uniqueness of our film library, and Steve Jobs at Macworld HDMI & Component audio & video

HDMI & Component audio & video connections

Macworld HDMI & Component audio & video connections iTunes Download indicates there is a consumer appe-

iTunes Download

indicates there is a consumer appe- tite for movie downloads that complements demand for DVD,” said Iger. Last December Fox Sports began digital distribution of full length American college football Bowl Cham- pionship Series games through iTunes and other online video download services, including Amazon’s Unbox, AOL Video, CinemaNow and Instant Media. Most full-length games were available for download within 24 hours of a game’s completion. Apple TV takes advantage of the fact that your computer is the most sophisticated device for storing and organizing large files, whether they are PowerPoint shows, photo galleries or HD movies. Apple TV is able to send these files to the best display monitor in the home: your living room television. Apple TV will also help users avoid the inevitable HD/DVD- Blu Ray DVD wars. Apple TV is an easy-to-use system managed by Apple in all phases from purchasing through delivery to archiving and display. Like the iPod, Apple TV may get off to a slow start. But if Apple TV catches on big time, we’ll know the nature of the television industry will have changed for good.

Keith Sanders, is the NATAS board secretary and a video producer for San Jose State

University.

being our technology chair

he also produces the annual

Emmy® show.

technology stories to Keith.Sanders@sjsu.edu.

In addition to

Send your

Emmy® show. technology stories to Keith.Sanders@sjsu.edu . In addition to Send your Off Camera, February 2007,

Off Camera, February 2007, page 6

“M“M“M“M“MOOOOOVINGVINGVINGVINGVING PICPICPICPICPICTURES”TURES”TURES”TURES”TURES”

AAAAATTTTT NBCNBCNBCNBCNBC INININININ SSSSSANANANANAN FRANCISCOFRANCISCOFRANCISCOFRANCISCOFRANCISCO

FRANCISCOFRANCISCOFRANCISCOFRANCISCOFRANCISCO What do you get when you hand digital cameras to more than a

What do you get when you hand digital cameras to more than a dozen viewers? You get what KNTV is calling “Moving Pictures.” Throughout February, selected viewers will provide windows into their lives through home stills taken with the station-provided digital cameras. Among the people sharing their stories, a soldier serving in Iraq, Bay Area mayors, a student, the caretaker of a military cemetery and a team trying to make it big at one of Silicon Valley’s newest high tech startups. The station says Moving Pictures will capture the diversity and richness of the people who live in the Bay Area by intimately involving viewers in the story telling process. NBC11 reporters and producers worked with each contributor in developing the stories. Vice President of News Jim Sanders says, “Assistant News Director Mark Neerman’s idea to create this link of involvement with our viewers is a groundbreaking method of establishing and maintain- ing a critical connection with them. It exemplifies our focus on exceptional news production.” Watch the results during 11pm newscasts throughout the February sweeps period.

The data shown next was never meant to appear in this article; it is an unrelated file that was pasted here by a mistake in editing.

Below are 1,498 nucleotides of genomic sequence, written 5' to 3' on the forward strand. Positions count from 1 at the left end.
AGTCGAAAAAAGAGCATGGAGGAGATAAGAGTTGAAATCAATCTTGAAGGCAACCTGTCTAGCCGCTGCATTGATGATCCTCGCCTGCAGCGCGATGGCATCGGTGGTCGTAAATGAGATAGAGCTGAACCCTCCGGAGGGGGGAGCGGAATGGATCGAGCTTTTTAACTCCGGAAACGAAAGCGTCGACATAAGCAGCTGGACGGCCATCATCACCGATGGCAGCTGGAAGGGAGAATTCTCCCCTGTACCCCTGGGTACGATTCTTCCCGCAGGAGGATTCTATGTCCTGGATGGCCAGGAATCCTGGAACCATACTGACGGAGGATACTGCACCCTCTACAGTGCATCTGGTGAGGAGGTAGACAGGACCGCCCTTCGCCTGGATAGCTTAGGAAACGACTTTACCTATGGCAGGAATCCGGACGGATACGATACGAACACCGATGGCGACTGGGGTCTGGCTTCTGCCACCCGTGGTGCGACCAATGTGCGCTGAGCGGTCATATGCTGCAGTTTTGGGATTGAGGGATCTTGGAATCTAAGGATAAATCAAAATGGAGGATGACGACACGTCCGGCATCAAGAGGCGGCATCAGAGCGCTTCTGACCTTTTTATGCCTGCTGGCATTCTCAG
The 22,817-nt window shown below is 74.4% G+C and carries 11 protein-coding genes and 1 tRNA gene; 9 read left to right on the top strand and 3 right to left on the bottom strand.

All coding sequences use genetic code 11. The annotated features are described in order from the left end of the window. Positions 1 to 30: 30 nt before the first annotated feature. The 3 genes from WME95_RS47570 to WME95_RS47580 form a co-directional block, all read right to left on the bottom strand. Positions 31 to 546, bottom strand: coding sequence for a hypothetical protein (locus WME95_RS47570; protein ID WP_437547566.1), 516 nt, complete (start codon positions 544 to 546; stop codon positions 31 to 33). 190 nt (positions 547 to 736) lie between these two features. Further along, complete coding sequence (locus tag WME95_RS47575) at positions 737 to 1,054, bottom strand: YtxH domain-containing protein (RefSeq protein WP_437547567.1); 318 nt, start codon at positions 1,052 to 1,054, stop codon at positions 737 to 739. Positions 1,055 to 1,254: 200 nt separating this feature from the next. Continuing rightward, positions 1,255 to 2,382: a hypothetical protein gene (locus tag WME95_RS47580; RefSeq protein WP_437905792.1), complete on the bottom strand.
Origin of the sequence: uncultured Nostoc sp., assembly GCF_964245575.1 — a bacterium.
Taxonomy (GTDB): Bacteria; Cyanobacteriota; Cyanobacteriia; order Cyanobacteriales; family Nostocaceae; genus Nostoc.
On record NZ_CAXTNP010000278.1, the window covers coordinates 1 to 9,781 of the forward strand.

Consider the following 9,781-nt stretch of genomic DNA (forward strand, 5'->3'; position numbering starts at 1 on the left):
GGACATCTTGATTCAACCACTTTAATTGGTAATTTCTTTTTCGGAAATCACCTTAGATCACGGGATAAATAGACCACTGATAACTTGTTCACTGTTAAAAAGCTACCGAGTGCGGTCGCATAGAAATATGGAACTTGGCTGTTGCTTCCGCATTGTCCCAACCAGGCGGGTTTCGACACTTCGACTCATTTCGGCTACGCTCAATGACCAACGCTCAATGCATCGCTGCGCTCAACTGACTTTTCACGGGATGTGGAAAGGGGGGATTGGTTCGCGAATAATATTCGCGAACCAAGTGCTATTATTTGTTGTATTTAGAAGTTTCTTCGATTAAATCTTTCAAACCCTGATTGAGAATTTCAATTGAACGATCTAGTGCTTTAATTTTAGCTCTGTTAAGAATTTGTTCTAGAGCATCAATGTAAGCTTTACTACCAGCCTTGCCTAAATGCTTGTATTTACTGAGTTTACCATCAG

ONONONONON THETHETHETHETHE MMMMMOOOOOVEVEVEVEVE

period. ONONONONON THETHETHETHETHE MMMMMOOOOOVEVEVEVEVE Tori Brunetti is the new week- night anchor at KRCR,
period. ONONONONON THETHETHETHETHE MMMMMOOOOOVEVEVEVEVE Tori Brunetti is the new week- night anchor at KRCR,
period. ONONONONON THETHETHETHETHE MMMMMOOOOOVEVEVEVEVE Tori Brunetti is the new week- night anchor at KRCR,

Tori Brunetti is the new week- night anchor at KRCR, Chico-Redding, she was the morning anchor at KREX, Grand Junction, Colorado. Bob Dlugos joins KGO (ABC 7) as the new 6am producer. Bob moves from Executive Producer at KOLO in Reno, and previously worked in Sacramento, Fresno, and Bakersfield. Carey Hoffman moves to Account Executive, The CW Bay Area (KBCW) from Account Execu- tive, Your TV 20 (KBWB). David Piechowski from web producer at KGO (ABC 7) to Director of Web Operations, KABC-TV Los Angeles. Sharokina Shams is now a reporter at KCRA, Sacramento. She moves from reporter at KSEE, Fresno. Nick Smith moves to KGO as a reporter for View From The Bay as well as ABC 7 News, from Philadel- phia, where he worked as a reporter and anchor. Nate Witkins joins KGO (ABC 7) as weekend producer from the Fox station in Minneapolis.

OHANA ROAD TAKES IAMC GOLD MEDALLION

station in Minneapolis. OHANA ROAD TAKES IAMC GOLD MEDALLION Producer Bill Maloney “We are thrilled to
station in Minneapolis. OHANA ROAD TAKES IAMC GOLD MEDALLION Producer Bill Maloney “We are thrilled to

Producer

Bill Maloney

“We are thrilled to receive the 2006 IAMC ‘Best of Video’ award,” said Producer Bill Maloney. “It affirms our commitment to produce top quality programming for our Hawaii viewers.” “We’re very pleased to present the 2006 Inter- national Automotive Media Award for Best of Televi- sion to Ohana Road TV, its producer Bill Maloney, and sponsor Cutter Motors,” said Walter R. Haessner, executive director of the International Automotive Media Competition. “This fast-paced show on all things automotive labels itself ‘entertain- ment,’ which it is, but under the guise of entertain- ment Ohana Road is packed with information.” Hosted by Dale Payson and Anita Hall, Ohana Road airs every Saturday at 6 p.m. on KITV-4 (ABC- TV). Visit the website: www.ohanaroad.net.